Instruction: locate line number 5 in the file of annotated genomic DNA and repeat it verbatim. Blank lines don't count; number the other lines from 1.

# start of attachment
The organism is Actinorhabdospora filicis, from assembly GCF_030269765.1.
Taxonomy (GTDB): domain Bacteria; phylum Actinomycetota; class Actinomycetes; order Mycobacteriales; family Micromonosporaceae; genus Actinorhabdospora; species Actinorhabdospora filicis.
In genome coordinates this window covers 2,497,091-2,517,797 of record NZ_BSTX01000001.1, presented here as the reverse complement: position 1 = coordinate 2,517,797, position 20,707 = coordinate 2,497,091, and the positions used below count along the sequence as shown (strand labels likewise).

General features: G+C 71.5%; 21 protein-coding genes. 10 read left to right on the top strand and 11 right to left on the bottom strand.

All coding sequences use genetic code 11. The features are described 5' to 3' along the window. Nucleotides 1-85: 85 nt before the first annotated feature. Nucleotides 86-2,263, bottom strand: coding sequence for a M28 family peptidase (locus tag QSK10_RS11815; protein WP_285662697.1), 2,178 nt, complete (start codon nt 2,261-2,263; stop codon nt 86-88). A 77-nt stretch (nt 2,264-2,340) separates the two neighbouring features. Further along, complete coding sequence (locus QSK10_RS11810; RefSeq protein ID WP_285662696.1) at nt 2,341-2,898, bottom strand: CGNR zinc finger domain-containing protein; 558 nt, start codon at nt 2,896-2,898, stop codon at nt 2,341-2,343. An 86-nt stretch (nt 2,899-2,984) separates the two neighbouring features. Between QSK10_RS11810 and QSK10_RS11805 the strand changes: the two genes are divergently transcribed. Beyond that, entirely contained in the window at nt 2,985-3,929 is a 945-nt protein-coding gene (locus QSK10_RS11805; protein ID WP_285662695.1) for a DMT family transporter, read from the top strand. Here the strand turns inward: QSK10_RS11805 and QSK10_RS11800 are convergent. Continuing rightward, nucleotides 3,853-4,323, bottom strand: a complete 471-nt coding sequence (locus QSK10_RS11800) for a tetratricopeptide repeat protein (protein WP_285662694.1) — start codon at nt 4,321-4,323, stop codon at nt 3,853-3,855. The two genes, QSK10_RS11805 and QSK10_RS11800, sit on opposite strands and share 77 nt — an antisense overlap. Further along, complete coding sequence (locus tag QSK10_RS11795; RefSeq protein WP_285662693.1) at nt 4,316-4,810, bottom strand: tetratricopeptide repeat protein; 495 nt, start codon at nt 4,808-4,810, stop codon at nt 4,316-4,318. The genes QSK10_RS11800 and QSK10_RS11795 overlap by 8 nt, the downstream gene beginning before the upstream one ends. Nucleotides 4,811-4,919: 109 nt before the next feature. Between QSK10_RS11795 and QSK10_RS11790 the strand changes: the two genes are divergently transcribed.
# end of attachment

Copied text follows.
All coding sequences use genetic code 11. The features are described 5' to 3' along the window. Nucleotides 1-85: 85 nt before the first annotated feature. Nucleotides 86-2,263, bottom strand: coding sequence for a M28 family peptidase (locus tag QSK10_RS11815; protein WP_285662697.1), 2,178 nt, complete (start codon nt 2,261-2,263; stop codon nt 86-88). A 77-nt stretch (nt 2,264-2,340) separates the two neighbouring features. Further along, complete coding sequence (locus QSK10_RS11810; RefSeq protein ID WP_285662696.1) at nt 2,341-2,898, bottom strand: CGNR zinc finger domain-containing protein; 558 nt, start codon at nt 2,896-2,898, stop codon at nt 2,341-2,343. An 86-nt stretch (nt 2,899-2,984) separates the two neighbouring features. Between QSK10_RS11810 and QSK10_RS11805 the strand changes: the two genes are divergently transcribed. Beyond that, entirely contained in the window at nt 2,985-3,929 is a 945-nt protein-coding gene (locus QSK10_RS11805; protein ID WP_285662695.1) for a DMT family transporter, read from the top strand. Here the strand turns inward: QSK10_RS11805 and QSK10_RS11800 are convergent. Continuing rightward, nucleotides 3,853-4,323, bottom strand: a complete 471-nt coding sequence (locus QSK10_RS11800) for a tetratricopeptide repeat protein (protein WP_285662694.1) — start codon at nt 4,321-4,323, stop codon at nt 3,853-3,855. The two genes, QSK10_RS11805 and QSK10_RS11800, sit on opposite strands and share 77 nt — an antisense overlap. Further along, complete coding sequence (locus tag QSK10_RS11795; RefSeq protein WP_285662693.1) at nt 4,316-4,810, bottom strand: tetratricopeptide repeat protein; 495 nt, start codon at nt 4,808-4,810, stop codon at nt 4,316-4,318. The genes QSK10_RS11800 and QSK10_RS11795 overlap by 8 nt, the downstream gene beginning before the upstream one ends. Nucleotides 4,811-4,919: 109 nt before the next feature. Between QSK10_RS11795 and QSK10_RS11790 the strand changes: the two genes are divergently transcribed.